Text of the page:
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Wind developer wants to fast-track PSC approval  

Credit:  Elaine Blaisdell | Cumberland Times-News | January 15, 2013 | times-news.com ~~

FROSTBURG – Annapolis-based Synergics, developer of the proposed Fourmile Ridge wind project in eastern Garrett County, is seeking fast-track approval from the Maryland Public Service Commission.

On Monday, Synergics Wind Energy LLC and Fourmile Wind Energy LLC filed a request for a waiver of a Certificate of Public Convenience and Necessity requirements for a tap line to serve the project, according to the PSC filing. Synergics is requesting the waiver be granted by April 1 to allow construction to begin immediately on the line.

“In fact, in order to meet Synergics’ schedule, construction needs to begin by the beginning of April,” said the PSC filing. “It would not be possible to meet this deadline if a full CPCN proceeding were required.”

The tap line will be less than 300 feet, which is shorter than what the PSC approved for the Roth Rock wind project on Backbone Mountain, according to the PSC filing.

“The interconnection tap and the first position of the new line will be located entirely on rights of way already owned by First Energy,” said the PSC filing.

“The existing easements allows for additional wires and structures. The remainder of the line between the tap and the Fourmile Substation will be within an easement that Synergics obtained for the benefit of First Energy in perpetuity.”

First Energy will own the line and construction costs for the line are estimated to be between $230,000 and $260,000, which will be paid by Synergics.

The project has been listed on the PJM website since 2008 and is waiting on a PJM Generation Interconnection Request that looks at how the project will affect the electrical grid, and the request appears to be in the final stages, said Jim Torrington, chief of the Garrett County Permits and Inspections Division.

The project intends to begin delivering wind-generated power into the PJM system by Dec. 31, according to the PSC filing.

Synergics is also waiting on Federal Aviation Administration approval for determination of no hazard to air navigation, which is needed before the county can issue a building permit.

Synergics has submitted both a concept plan and site development plan, which are under review. Both plans are part of the county’s stormwater management ordinance requirements, according to Torrington. The ordinance requires three phases of submissions.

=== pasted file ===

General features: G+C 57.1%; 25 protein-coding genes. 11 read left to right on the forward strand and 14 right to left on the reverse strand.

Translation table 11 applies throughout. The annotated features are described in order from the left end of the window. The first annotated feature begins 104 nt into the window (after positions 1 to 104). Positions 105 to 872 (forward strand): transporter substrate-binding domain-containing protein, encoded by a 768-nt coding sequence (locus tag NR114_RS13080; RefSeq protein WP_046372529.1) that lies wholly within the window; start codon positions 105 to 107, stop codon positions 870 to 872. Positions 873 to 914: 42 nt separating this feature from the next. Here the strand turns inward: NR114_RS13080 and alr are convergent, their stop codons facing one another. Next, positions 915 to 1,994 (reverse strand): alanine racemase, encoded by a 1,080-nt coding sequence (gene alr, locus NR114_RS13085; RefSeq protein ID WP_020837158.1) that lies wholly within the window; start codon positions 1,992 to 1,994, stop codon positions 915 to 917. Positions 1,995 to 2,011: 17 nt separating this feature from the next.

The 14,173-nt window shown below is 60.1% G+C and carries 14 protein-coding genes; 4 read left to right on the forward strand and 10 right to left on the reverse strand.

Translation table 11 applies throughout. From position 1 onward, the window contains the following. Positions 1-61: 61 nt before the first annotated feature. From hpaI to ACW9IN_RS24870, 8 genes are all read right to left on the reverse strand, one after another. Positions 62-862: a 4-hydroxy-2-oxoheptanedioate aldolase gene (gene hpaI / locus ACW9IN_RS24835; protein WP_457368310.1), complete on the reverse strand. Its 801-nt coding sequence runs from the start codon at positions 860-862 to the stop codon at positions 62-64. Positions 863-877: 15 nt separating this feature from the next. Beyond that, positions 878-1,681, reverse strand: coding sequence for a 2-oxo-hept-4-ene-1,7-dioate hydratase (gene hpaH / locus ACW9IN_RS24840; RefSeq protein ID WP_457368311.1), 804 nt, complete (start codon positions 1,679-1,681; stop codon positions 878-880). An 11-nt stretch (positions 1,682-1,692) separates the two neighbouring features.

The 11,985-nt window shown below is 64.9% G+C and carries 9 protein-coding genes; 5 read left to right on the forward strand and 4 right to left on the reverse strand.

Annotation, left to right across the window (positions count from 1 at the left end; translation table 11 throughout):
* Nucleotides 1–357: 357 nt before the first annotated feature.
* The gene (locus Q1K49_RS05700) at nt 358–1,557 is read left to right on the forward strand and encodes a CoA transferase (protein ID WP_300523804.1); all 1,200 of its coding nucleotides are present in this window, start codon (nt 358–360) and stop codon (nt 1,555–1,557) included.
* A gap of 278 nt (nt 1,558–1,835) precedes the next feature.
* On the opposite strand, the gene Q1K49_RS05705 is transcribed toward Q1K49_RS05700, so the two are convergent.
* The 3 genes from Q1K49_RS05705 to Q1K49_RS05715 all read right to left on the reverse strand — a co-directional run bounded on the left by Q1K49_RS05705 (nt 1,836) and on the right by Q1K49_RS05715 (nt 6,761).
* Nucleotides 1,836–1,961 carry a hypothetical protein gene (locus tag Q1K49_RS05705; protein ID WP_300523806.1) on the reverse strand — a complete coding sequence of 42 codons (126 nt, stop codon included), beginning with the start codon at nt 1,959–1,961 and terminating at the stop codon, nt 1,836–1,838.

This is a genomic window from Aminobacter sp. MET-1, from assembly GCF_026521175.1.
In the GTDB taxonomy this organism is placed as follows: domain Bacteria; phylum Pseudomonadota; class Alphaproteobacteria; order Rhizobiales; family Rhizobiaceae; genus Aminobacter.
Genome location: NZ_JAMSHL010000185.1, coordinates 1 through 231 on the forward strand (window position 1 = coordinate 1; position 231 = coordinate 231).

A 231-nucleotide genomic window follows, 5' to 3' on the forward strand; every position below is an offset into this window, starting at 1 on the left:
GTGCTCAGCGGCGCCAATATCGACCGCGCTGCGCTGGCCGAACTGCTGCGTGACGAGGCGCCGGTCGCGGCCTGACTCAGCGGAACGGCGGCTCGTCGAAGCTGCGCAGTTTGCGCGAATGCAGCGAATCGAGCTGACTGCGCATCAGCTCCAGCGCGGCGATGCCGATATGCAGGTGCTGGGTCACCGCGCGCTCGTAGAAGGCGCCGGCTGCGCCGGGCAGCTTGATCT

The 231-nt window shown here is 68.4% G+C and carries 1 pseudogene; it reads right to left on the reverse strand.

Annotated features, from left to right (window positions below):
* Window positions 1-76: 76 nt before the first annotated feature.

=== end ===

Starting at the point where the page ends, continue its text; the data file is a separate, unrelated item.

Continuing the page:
“It’s a pretty big project. I don’t know how long it will take to review it,” said Torrington. “There are a lot of questions already based on a week of review.”

Also on Monday, Fourmile Wind Energy LLC filed a request for approval with the PSC to construct up to 24 wind turbines along Fourmile Ridge and the western slope of Big Savage Mountain.

Synergics also built a wind power farm on Backbone Mountain.

County commissioners have requested legislation that will address wind turbine setbacks during the 2013 General Assembly. The language is similar to last year’s proposed bill, according to County Administrator Monty Pagenhardt.

During a commission meeting in June, the commissioners came to an impasse on how to proceed with a draft land use management ordinance, a portion of which deals with wind turbine setbacks.

The ordinance was tabled so discussion could occur with the local legislative delegation.

Delegate Wendell Beitzel said during a November commission meeting that passing the bill would protect the neighboring properties if a turbine would fall.

“Garrett County is the path of least resistance. That’s why they (wind developers) are going to keep coming here,” said Commissioner Gregan Crawford during a December commission meeting. “If we don’t take responsibility to manage these things ourselves, they are going to continue to show up and have impacts to local citizens who have lived here all of their life.”

Source:  Elaine Blaisdell | Cumberland Times-News | January 15, 2013 | times-news.com

This article is the work of the source indicated. Any opinions expressed in it are not necessarily those of National Wind Watch.

The copyright of this article resides with the author or publisher indicated. As part of its noncommercial effort to present the environmental, social, scientific, and economic issues of large-scale wind power development to a global audience seeking such information, National Wind Watch endeavors to observe “fair use” as provided for in section 107 of U.S. Copyright Law and similar “fair dealing” provisions of the copyright laws of other nations. Send requests to excerpt, general inquiries, and comments via e-mail.

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